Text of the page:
WASHINGTON -- Illinois ranked near the bottom of the nation at 45th place with a D in the 2014 American College of Emergency Physicians' (ACEP) state-by-state report card on America's emergency care environment. It's a striking decline from the 27th place and grade C it received in 2009.
"Illinois' failing grade in the Disaster Preparedness category is a call to action," said Dr. Edward Ward, president of the Illinois Chapter of ACEP. "Our policymakers must focus on raising our disaster preparedness efforts to achieve the gold standard set by Boston after the Marathon bombing."
Illinois 43rd in the nation in the category of Disaster Preparedness, reflecting that the state has not kept pace with other states' efforts to update their disaster policies and procedures. According to the Report Card, to improve this grade, Illinois should work to increase the per capita number of physicians, nurses and behavioral health professionals registered in the Emergency System for Advance Registration of Volunteer Health Professionals, which are currently among the lowest in the nation. In addition, improvements in the state's medical liability environment are recommended to encourage more participation in this disaster response registry.
Illinois' best grade was a C+ in the category of Quality and Patient Safety Environment. The state's strengths in this area include a prescription drug monitoring program and a statewide trauma registry. In addition, Illinois is currently adopting new trauma triage guidelines for pre-hospital and trauma center activation.
The D+ Illinois received in the category of Public Health and Injury Prevention reflects high rates of chronic disease and illness, very low rates of immunization and a high rate of binge drinking among adults. By contrast, the state's strong child safety seat and seatbelt laws have resulted in one of the lowest rates of traffic fatalities in the country.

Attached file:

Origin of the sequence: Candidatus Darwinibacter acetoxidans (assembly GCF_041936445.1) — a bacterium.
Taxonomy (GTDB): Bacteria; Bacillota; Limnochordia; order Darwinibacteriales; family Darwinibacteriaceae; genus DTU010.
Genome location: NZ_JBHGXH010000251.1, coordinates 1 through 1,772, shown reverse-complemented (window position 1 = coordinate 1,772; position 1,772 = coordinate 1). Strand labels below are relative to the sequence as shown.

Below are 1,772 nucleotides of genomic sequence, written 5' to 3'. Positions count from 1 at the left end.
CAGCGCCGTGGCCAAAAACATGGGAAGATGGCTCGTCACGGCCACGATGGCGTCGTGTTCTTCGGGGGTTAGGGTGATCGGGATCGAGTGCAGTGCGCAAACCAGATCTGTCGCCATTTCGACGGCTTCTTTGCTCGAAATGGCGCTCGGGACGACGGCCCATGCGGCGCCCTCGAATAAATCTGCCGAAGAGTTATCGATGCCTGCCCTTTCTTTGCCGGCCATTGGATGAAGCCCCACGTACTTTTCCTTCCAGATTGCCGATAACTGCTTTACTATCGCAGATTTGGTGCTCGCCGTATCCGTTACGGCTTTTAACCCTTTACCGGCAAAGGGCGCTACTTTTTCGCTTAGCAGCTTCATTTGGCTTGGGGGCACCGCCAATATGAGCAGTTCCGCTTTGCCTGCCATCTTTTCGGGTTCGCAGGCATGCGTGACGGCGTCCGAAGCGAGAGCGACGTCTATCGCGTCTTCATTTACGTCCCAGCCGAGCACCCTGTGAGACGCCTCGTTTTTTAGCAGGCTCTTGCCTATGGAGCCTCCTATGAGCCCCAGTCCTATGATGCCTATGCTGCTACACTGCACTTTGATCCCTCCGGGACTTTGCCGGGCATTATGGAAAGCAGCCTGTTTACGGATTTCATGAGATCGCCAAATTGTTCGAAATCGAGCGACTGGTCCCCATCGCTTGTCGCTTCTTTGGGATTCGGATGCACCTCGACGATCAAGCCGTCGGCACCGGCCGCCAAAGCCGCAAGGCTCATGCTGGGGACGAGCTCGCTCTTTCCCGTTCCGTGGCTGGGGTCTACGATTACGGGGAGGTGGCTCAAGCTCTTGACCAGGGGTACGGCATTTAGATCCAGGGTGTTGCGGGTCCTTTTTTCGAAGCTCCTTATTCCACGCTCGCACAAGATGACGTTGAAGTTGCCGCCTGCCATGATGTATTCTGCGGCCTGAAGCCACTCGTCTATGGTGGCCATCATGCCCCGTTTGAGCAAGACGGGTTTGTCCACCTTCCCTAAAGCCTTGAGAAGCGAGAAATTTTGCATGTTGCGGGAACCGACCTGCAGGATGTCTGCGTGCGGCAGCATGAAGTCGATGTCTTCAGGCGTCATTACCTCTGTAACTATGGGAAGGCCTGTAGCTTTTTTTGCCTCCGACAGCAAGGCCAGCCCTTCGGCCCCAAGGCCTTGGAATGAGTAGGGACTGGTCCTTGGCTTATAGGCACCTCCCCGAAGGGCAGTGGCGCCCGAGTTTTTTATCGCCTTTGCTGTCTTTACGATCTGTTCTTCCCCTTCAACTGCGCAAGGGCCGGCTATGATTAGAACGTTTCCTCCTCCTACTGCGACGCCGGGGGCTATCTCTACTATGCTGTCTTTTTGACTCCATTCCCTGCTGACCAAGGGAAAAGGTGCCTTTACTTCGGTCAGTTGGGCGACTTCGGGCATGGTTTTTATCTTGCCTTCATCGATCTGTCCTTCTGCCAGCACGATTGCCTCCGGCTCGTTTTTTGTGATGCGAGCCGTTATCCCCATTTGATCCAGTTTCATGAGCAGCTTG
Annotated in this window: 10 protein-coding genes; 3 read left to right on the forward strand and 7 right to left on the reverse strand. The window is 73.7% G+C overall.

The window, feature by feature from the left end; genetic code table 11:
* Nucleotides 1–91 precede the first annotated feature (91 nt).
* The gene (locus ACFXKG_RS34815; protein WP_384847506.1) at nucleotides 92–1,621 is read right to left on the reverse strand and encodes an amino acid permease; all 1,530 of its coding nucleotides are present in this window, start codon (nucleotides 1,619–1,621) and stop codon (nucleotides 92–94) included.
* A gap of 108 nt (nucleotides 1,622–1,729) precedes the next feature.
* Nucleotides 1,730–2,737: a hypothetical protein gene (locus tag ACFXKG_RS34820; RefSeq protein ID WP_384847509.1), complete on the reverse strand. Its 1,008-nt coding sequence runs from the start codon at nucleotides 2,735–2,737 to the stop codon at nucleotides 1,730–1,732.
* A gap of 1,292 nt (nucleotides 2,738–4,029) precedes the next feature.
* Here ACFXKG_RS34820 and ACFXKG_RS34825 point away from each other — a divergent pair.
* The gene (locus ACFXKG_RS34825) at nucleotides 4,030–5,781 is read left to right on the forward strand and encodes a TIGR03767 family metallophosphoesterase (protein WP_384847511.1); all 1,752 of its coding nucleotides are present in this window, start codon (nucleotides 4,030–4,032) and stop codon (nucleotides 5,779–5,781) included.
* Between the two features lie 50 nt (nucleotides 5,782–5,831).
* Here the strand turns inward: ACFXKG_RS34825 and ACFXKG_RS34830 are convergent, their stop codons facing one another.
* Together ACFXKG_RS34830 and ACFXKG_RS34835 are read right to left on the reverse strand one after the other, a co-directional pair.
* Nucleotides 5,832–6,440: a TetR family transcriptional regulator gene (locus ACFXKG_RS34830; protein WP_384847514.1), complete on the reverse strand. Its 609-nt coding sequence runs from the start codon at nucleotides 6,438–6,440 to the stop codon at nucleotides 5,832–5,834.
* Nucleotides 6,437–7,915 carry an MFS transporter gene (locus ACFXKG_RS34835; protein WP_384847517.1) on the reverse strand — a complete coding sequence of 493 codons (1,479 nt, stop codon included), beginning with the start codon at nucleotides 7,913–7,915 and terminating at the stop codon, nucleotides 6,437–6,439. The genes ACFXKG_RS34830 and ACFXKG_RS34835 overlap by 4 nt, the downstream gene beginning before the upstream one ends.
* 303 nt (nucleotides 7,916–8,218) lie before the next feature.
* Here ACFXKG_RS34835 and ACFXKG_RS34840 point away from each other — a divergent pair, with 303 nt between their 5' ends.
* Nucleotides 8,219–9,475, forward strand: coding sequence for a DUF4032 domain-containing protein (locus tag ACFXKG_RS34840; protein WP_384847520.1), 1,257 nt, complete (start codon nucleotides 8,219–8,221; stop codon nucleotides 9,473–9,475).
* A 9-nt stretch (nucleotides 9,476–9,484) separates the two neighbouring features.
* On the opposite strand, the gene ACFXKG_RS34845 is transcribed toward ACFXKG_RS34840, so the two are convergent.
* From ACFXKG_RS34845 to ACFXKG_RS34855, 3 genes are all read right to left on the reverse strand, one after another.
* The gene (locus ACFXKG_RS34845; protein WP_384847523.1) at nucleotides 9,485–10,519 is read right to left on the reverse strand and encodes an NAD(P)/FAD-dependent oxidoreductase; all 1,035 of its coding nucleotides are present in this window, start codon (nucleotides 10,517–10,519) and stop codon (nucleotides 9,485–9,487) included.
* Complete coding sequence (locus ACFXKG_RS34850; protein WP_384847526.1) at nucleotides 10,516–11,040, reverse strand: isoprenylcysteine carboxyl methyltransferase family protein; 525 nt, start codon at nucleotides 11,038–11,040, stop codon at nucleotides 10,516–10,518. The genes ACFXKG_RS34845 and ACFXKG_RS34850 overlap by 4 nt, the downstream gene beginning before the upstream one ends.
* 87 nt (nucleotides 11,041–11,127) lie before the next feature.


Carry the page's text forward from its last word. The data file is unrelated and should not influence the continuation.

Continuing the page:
Illinois moved up the ranks from 39th to 24th in the category of Access to Emergency Care, but still only received a D. The state increased the number of emergency physicians, neurosurgeons, plastic surgeons and nurses since 2009, but dwindling Medicaid reimbursement rates threaten access to care for the state's Medicaid patients. To improve access to primary care for these patients, Illinois policymakers must increase Medicaid payments.
The state's failing grade for Medical Liability Environment, for which it was ranked 50th in the nation, is largely due to significant setbacks that left Illinois virtually without medical liability reforms in place to discourage frivolous lawsuits. Average insurance premiums for primary care physicians are the second highest in the nation.
"Our state continues to be a medico-legally difficult enviroment for medical professionals which increases the risk of our losing qualified physicians and medical professionals to other states" said Dr. Ward. "This threatens access to care for our patients in Illinois every day but especially during a mass casualty event."
"America's Emergency Care Environment: A State-by-State Report Card -- 2014" evaluates conditions under which emergency care is being delivered, not the quality of care provided by hospitals and emergency providers. It has 136 measures in five categories: access to emergency care (30 percent of the grade), quality and patient safety (20 percent), medical liability environment (20 percent), public health and injury prevention (15 percent) and disaster preparedness (15 percent). While America earned an overall mediocre grade of C- on the Report Card issued in 2009, this year the country received a near-failing grade of D+.
ACEP is the national medical specialty society representing emergency medicine. ACEP is committed to advancing emergency care through continuing education, research and public education. Headquartered in Dallas, Texas, ACEP has 53 chapters representing each state, as well as Puerto Rico and the District of Columbia. A Government Services Chapter represents emergency physicians employed by military branches and other government agencies.